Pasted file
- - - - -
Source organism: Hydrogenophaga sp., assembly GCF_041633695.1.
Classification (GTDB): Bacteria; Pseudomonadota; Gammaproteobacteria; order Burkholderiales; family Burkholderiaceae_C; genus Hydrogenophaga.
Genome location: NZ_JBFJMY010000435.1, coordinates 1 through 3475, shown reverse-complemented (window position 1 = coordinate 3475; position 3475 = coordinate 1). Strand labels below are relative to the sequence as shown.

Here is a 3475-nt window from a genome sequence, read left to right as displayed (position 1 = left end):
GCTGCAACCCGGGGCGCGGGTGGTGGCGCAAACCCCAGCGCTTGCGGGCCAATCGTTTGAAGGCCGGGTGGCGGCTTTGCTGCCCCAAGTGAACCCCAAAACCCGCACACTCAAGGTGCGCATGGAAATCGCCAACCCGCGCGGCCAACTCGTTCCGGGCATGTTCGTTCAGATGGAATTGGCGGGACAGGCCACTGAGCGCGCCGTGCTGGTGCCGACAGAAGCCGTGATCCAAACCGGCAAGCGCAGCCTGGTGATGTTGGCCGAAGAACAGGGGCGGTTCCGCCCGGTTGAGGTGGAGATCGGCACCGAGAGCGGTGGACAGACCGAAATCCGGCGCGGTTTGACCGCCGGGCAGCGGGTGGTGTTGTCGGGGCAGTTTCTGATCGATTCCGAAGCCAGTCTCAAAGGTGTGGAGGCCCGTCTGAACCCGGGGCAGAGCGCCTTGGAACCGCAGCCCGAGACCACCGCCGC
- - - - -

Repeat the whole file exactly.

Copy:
Source organism: Hydrogenophaga sp., assembly GCF_041633695.1.
Classification (GTDB): Bacteria; Pseudomonadota; Gammaproteobacteria; order Burkholderiales; family Burkholderiaceae_C; genus Hydrogenophaga.
Genome location: NZ_JBFJMY010000435.1, coordinates 1 through 3475, shown reverse-complemented (window position 1 = coordinate 3475; position 3475 = coordinate 1). Strand labels below are relative to the sequence as shown.

Here is a 3475-nt window from a genome sequence, read left to right as displayed (position 1 = left end):
GCTGCAACCCGGGGCGCGGGTGGTGGCGCAAACCCCAGCGCTTGCGGGCCAATCGTTTGAAGGCCGGGTGGCGGCTTTGCTGCCCCAAGTGAACCCCAAAACCCGCACACTCAAGGTGCGCATGGAAATCGCCAACCCGCGCGGCCAACTCGTTCCGGGCATGTTCGTTCAGATGGAATTGGCGGGACAGGCCACTGAGCGCGCCGTGCTGGTGCCGACAGAAGCCGTGATCCAAACCGGCAAGCGCAGCCTGGTGATGTTGGCCGAAGAACAGGGGCGGTTCCGCCCGGTTGAGGTGGAGATCGGCACCGAGAGCGGTGGACAGACCGAAATCCGGCGCGGTTTGACCGCCGGGCAGCGGGTGGTGTTGTCGGGGCAGTTTCTGATCGATTCCGAAGCCAGTCTCAAAGGTGTGGAGGCCCGTCTGAACCCGGGGCAGAGCGCCTTGGAACCGCAGCCCGAGACCACCGCCGC